Thursday, February 11, 2016

The Reluctant Refugee: Trauma, Manners, and Morale

A friend, who in addition to her considerable duties as a Gymnasium teacher runs a B&B, offered to take in two refugees, and the first has arrived. She speaks no Arabic and he speaks no German, French, or English, the languages she tried. She showed the middle-aged man up to her best bedroom, thinking he'd be relieved to have a nice view and plenty of space. He shook his head, and after a number of gestures she understood that the room did not meet his expectations. He wanted a TV. She took him to the other bedroom, which is much smaller, but does include a TV. He frowned. Too small. 
If you're already either laughing or feeling outraged, don't. And don't expect people with terrible experiences to remember their manners. Maybe he'll calm down. I'll see her in a day or two, and if he does, I'll update the post. UPDATE: He speaks German after all, at least enough to communicate basic needs, but seems to have been unable to speak it on the day he arrived. He locks his room door whenever he leaves his room, even if only for a few moments, like to go to the bathroom. But the refrigerator door gets left open. The garden gate, too, and even the front door . .  . classic signs of trauma: "I am in charge around here!" This man is desperate to feel that he can control his world. He was a professional, much sought after in his field, a lucrative one, back in Syria. Here, he has no chance. A middle-aged guy losing his profession loses his identity.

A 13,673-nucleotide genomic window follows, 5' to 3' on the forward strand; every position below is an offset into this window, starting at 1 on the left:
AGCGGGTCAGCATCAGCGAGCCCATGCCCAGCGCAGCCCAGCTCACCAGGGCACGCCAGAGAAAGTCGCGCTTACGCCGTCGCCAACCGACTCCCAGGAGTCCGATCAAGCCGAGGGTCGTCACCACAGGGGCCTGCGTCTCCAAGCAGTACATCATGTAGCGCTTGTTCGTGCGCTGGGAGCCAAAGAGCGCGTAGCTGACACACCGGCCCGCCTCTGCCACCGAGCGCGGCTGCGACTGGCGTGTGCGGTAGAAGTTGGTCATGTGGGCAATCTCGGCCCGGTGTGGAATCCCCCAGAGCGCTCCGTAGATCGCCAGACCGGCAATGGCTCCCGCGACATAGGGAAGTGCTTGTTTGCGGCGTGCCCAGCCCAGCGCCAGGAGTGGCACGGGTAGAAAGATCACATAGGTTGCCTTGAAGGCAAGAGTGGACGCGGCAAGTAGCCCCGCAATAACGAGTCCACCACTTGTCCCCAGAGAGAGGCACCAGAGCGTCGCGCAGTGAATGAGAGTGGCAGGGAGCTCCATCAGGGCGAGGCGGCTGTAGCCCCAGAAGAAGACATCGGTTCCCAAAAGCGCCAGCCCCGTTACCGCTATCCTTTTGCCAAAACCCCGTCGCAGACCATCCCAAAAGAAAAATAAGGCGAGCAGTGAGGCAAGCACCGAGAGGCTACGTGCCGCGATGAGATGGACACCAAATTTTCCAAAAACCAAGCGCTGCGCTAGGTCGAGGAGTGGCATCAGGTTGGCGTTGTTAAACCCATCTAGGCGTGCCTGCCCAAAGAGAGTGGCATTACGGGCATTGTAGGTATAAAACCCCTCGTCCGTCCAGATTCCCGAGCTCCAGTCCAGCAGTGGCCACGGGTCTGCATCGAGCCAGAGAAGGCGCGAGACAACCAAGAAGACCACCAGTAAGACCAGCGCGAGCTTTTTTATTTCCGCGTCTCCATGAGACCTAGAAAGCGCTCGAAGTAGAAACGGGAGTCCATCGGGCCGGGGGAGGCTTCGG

I'm surprised he's only leaving doors open.  He can't seem to stop doing this, even though he does try. 
 I'm surprised he's managing to put together his own meals.  The door should be open to him, to his loved ones. The German door. The European door. And his life, his belongings, his world, should be safe. So his own private domain is carefully locked.
When my husband and I had dinner with friends involved in helping refugees, I heard similar tales: a man who had been living in a nice apartment at the expense of the local Catholic church disappeared in the middle of the night, leaving a note explaining he had become terribly homesick and had to return to his country of origin which is not, fortunately, at war--it's just that there's no work or possibility of getting an education there. He didn't pay the small amount he was supposed to pay for gas and electricity. 
Another refugee had dinner at our house, sat silently, sadly, and toward the end of the evening relaxed a bit, and in the car--my husband was driving him back to where he's staying with friends--the man said he really desperately needed a desk. He was studying and had no desk. My husband turned the car around, since we have several unused desks in the basement. The man looked the desks over gravely and decided none of them would do. He would maybe go to Ikea.